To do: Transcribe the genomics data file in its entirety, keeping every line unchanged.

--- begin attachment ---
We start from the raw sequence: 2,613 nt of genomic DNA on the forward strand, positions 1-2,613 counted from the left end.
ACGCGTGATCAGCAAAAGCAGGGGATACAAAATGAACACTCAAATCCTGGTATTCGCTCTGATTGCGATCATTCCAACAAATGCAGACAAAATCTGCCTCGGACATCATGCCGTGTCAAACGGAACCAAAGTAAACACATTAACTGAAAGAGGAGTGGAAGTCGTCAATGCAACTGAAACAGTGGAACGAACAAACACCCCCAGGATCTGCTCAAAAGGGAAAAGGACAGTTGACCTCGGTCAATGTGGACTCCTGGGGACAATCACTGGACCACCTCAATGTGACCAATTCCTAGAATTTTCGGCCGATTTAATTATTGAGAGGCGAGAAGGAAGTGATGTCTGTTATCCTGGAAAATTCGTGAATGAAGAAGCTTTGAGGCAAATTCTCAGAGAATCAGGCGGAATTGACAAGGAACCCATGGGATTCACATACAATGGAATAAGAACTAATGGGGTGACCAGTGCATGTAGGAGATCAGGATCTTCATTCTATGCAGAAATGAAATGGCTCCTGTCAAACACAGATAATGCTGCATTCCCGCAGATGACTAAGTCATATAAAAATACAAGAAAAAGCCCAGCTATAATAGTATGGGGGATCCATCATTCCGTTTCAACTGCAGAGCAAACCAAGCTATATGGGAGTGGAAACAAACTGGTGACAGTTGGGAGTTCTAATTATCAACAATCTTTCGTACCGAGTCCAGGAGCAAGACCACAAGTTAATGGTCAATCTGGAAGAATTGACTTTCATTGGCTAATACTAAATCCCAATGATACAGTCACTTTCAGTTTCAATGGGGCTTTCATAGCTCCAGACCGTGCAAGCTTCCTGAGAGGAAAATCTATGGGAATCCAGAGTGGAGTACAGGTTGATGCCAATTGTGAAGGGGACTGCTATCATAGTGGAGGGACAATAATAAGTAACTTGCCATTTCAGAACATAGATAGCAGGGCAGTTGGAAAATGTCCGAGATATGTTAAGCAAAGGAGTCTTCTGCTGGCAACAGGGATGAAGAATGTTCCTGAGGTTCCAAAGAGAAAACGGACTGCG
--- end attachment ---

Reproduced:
We start from the raw sequence: 2,613 nt of genomic DNA on the forward strand, positions 1-2,613 counted from the left end.
ACGCGTGATCAGCAAAAGCAGGGGATACAAAATGAACACTCAAATCCTGGTATTCGCTCTGATTGCGATCATTCCAACAAATGCAGACAAAATCTGCCTCGGACATCATGCCGTGTCAAACGGAACCAAAGTAAACACATTAACTGAAAGAGGAGTGGAAGTCGTCAATGCAACTGAAACAGTGGAACGAACAAACACCCCCAGGATCTGCTCAAAAGGGAAAAGGACAGTTGACCTCGGTCAATGTGGACTCCTGGGGACAATCACTGGACCACCTCAATGTGACCAATTCCTAGAATTTTCGGCCGATTTAATTATTGAGAGGCGAGAAGGAAGTGATGTCTGTTATCCTGGAAAATTCGTGAATGAAGAAGCTTTGAGGCAAATTCTCAGAGAATCAGGCGGAATTGACAAGGAACCCATGGGATTCACATACAATGGAATAAGAACTAATGGGGTGACCAGTGCATGTAGGAGATCAGGATCTTCATTCTATGCAGAAATGAAATGGCTCCTGTCAAACACAGATAATGCTGCATTCCCGCAGATGACTAAGTCATATAAAAATACAAGAAAAAGCCCAGCTATAATAGTATGGGGGATCCATCATTCCGTTTCAACTGCAGAGCAAACCAAGCTATATGGGAGTGGAAACAAACTGGTGACAGTTGGGAGTTCTAATTATCAACAATCTTTCGTACCGAGTCCAGGAGCAAGACCACAAGTTAATGGTCAATCTGGAAGAATTGACTTTCATTGGCTAATACTAAATCCCAATGATACAGTCACTTTCAGTTTCAATGGGGCTTTCATAGCTCCAGACCGTGCAAGCTTCCTGAGAGGAAAATCTATGGGAATCCAGAGTGGAGTACAGGTTGATGCCAATTGTGAAGGGGACTGCTATCATAGTGGAGGGACAATAATAAGTAACTTGCCATTTCAGAACATAGATAGCAGGGCAGTTGGAAAATGTCCGAGATATGTTAAGCAAAGGAGTCTTCTGCTGGCAACAGGGATGAAGAATGTTCCTGAGGTTCCAAAGAGAAAACGGACTGCG